On September 4, 476 AD, Odoacer captured the city of Ravenna and deposed Emperor Romulus Augustus, marking the Fall of the Roman Empire. What do we mean by the Fall of the Roman Empire?
First, what do we mean by Roman Empire?
This part of the statement needs clarification first. When we say Roman Empire, we’re only talking about the “Western Roman Empire.”
There was another Roman Empire?
Correct. Kind of.
Since the time of Emperor Diocletian in the late 3rd century, the Empire was so large that two co-ruling emperors usually managed it:
- one in the Latin-speaking West, usually in Rome, but sometimes in Mediolanum (Milan) or Ravenna
- the other in the Greek-speaking East, in Constantinople or Nicomedia.
Following Emperor Theodosius I, it was permanently divided into western and eastern spheres, the whole still referred to as the Roman Empire with two co-equal rulers rather than one. Sometimes they got along, being of the same family; sometimes, they sought to kill each other and occasionally succeeded.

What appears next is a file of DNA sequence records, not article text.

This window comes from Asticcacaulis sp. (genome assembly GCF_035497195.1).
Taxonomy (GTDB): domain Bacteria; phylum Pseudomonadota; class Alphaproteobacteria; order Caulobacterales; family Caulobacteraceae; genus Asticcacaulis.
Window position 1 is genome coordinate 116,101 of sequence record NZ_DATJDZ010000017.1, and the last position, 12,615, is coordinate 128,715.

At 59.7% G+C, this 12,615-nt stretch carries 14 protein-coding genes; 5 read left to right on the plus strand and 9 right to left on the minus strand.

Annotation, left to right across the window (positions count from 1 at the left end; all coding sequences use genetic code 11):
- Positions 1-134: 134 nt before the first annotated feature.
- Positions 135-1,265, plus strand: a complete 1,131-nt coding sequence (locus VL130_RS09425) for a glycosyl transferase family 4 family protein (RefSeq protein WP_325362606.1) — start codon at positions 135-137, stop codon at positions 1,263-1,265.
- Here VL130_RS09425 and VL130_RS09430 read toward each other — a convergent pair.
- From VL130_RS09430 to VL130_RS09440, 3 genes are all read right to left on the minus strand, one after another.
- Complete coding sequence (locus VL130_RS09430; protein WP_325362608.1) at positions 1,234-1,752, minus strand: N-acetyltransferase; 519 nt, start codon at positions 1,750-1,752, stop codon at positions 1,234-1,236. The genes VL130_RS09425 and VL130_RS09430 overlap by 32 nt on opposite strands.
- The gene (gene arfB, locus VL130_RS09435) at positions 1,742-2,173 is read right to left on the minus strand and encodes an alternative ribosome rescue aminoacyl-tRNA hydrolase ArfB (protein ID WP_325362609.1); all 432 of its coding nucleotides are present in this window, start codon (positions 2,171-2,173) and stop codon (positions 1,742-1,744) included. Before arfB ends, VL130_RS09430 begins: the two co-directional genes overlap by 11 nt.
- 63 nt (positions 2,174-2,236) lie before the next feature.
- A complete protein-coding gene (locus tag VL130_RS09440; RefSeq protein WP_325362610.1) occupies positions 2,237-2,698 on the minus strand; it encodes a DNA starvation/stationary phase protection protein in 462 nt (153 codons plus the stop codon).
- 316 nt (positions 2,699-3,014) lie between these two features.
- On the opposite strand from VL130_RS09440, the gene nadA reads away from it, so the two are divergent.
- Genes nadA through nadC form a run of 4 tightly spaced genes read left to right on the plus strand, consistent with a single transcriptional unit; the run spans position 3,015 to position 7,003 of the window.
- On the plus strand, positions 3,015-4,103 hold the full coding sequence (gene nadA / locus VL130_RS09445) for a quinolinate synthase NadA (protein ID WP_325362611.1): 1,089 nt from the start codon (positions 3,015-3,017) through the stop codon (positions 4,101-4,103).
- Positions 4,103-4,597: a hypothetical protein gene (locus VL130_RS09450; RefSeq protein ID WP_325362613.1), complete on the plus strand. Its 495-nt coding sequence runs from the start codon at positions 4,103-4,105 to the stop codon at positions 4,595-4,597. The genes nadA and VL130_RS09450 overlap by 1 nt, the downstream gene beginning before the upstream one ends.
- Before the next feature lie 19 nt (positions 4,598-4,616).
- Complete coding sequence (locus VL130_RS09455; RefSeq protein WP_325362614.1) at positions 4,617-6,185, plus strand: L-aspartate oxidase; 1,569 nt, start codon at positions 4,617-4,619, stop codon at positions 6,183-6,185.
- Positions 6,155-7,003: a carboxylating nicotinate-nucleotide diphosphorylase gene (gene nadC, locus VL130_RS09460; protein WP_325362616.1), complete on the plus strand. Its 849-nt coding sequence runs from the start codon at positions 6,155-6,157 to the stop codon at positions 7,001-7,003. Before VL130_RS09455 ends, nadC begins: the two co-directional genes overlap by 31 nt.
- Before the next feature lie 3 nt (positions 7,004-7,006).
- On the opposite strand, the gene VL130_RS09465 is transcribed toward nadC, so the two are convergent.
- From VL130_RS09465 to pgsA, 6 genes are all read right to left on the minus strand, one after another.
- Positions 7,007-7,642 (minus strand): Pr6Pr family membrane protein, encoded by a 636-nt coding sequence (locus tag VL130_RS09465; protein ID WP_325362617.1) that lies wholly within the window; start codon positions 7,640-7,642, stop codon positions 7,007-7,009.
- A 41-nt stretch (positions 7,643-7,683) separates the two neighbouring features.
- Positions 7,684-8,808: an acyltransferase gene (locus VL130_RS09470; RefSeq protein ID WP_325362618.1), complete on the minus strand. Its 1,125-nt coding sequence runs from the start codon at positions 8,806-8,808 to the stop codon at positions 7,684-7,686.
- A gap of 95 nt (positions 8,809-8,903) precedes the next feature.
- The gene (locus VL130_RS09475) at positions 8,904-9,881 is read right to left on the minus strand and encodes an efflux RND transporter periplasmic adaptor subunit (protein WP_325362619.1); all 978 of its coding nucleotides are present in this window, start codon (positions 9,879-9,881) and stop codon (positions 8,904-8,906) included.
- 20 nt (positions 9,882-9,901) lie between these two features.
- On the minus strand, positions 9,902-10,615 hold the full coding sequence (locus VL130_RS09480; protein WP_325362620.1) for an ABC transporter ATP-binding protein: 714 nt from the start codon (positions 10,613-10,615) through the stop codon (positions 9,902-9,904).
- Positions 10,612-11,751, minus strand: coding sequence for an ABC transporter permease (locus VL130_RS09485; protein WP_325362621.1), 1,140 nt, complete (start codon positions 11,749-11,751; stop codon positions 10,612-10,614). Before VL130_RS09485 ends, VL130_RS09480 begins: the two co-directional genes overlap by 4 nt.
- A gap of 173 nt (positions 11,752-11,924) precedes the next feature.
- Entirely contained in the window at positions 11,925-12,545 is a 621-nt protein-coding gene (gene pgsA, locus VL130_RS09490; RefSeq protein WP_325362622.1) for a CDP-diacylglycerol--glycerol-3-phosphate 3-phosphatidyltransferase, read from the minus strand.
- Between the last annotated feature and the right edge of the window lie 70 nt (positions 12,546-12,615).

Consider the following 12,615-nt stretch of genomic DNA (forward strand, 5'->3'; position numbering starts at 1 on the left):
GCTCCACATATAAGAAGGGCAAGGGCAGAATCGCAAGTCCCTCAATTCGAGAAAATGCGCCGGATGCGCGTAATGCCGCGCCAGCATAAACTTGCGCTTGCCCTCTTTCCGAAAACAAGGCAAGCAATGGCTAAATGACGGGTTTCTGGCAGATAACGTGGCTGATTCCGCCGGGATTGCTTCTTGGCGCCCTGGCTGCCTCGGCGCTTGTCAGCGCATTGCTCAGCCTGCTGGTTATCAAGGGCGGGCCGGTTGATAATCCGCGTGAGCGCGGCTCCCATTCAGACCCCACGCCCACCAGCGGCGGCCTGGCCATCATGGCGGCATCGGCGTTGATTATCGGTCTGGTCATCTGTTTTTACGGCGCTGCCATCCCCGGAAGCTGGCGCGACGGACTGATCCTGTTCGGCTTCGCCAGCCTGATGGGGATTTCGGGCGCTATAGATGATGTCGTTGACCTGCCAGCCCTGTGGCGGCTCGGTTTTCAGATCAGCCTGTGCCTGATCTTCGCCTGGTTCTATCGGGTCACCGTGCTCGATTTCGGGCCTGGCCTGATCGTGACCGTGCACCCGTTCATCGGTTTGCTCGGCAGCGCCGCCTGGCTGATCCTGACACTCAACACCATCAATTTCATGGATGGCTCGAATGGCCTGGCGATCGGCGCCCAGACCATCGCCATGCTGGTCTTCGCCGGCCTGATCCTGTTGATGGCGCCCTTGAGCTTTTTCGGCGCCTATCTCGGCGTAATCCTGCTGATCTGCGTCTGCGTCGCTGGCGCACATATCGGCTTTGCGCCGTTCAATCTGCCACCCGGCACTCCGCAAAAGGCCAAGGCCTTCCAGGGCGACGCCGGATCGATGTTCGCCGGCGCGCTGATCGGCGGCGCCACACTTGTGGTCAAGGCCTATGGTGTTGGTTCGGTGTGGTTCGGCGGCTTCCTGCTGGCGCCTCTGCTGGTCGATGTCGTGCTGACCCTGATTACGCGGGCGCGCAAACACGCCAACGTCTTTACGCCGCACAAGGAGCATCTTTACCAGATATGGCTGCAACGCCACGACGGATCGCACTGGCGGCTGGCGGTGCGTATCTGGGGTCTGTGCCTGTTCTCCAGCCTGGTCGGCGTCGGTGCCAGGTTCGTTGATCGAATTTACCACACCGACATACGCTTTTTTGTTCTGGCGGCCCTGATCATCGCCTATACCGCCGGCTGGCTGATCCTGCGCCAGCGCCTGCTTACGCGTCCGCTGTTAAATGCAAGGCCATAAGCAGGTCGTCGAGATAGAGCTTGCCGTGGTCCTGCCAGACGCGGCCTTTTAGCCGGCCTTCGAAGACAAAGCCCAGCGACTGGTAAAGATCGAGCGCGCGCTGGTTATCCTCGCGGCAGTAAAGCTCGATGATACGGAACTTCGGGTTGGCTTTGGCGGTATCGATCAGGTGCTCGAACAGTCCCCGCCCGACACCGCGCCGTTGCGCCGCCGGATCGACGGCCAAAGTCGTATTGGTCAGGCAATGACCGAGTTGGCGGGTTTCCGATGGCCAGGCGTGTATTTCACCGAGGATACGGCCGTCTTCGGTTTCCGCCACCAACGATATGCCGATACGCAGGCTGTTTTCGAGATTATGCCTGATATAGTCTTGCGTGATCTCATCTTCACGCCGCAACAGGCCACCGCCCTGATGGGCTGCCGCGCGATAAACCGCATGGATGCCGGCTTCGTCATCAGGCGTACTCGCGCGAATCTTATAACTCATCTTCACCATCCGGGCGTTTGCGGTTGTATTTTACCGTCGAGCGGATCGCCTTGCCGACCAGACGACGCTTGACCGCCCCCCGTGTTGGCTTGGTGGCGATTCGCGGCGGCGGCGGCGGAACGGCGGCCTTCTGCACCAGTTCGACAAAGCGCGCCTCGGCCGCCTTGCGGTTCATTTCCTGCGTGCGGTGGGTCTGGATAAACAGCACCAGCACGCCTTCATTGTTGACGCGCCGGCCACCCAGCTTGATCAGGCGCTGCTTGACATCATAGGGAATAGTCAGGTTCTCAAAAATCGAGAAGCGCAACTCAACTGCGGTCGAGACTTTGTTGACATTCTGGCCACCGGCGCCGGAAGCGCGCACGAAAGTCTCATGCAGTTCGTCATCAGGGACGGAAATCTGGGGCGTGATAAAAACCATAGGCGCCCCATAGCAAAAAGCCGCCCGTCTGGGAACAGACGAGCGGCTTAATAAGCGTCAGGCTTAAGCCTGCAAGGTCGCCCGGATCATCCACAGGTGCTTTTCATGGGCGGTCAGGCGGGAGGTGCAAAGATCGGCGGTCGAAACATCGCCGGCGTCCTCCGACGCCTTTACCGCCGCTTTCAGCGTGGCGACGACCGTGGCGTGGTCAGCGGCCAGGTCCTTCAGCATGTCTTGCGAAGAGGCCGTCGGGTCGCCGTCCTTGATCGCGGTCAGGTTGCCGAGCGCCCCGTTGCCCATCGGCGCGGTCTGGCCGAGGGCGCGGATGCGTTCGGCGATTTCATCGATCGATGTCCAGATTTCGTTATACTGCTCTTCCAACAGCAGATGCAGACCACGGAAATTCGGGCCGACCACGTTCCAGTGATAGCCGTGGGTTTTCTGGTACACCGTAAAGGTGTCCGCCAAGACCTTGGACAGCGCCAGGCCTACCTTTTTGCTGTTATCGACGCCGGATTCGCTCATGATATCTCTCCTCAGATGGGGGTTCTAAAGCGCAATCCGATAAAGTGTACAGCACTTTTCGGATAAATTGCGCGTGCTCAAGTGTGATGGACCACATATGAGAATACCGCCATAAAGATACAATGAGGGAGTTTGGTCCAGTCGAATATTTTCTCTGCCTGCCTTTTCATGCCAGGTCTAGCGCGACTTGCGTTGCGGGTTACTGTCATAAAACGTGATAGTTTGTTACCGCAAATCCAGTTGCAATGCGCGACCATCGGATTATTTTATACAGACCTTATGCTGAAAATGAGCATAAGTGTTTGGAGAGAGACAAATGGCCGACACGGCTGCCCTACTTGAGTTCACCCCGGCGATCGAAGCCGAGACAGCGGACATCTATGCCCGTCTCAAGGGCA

At other times, especially during and following the reign of Diocletian, there were four rulers or a tetrarchy. In both the west and east, there was an Augustus and two subordinate Caesars.
You’ll remember from our discussion of the 40 Martyrs of Sebaste and the aftermath of the story of Easter how Emperor Constantine became the first Christian emperor of Rome in the early 4th century. Subsequently, in 324 AD, he moved the capital of the Empire to the east, to Byzantium, the “New Rome,” renamed Constantinople, which we now know as Istanbul. This capital of the Eastern Roman Empire was the largest and most prosperous city in Europe for almost a millennium until the Fall of Constantinople in 1453 to the Ottoman Turks.
What do we mean by Fall?
This is the more difficult part of the question, “what do we mean by Fall?” Historians…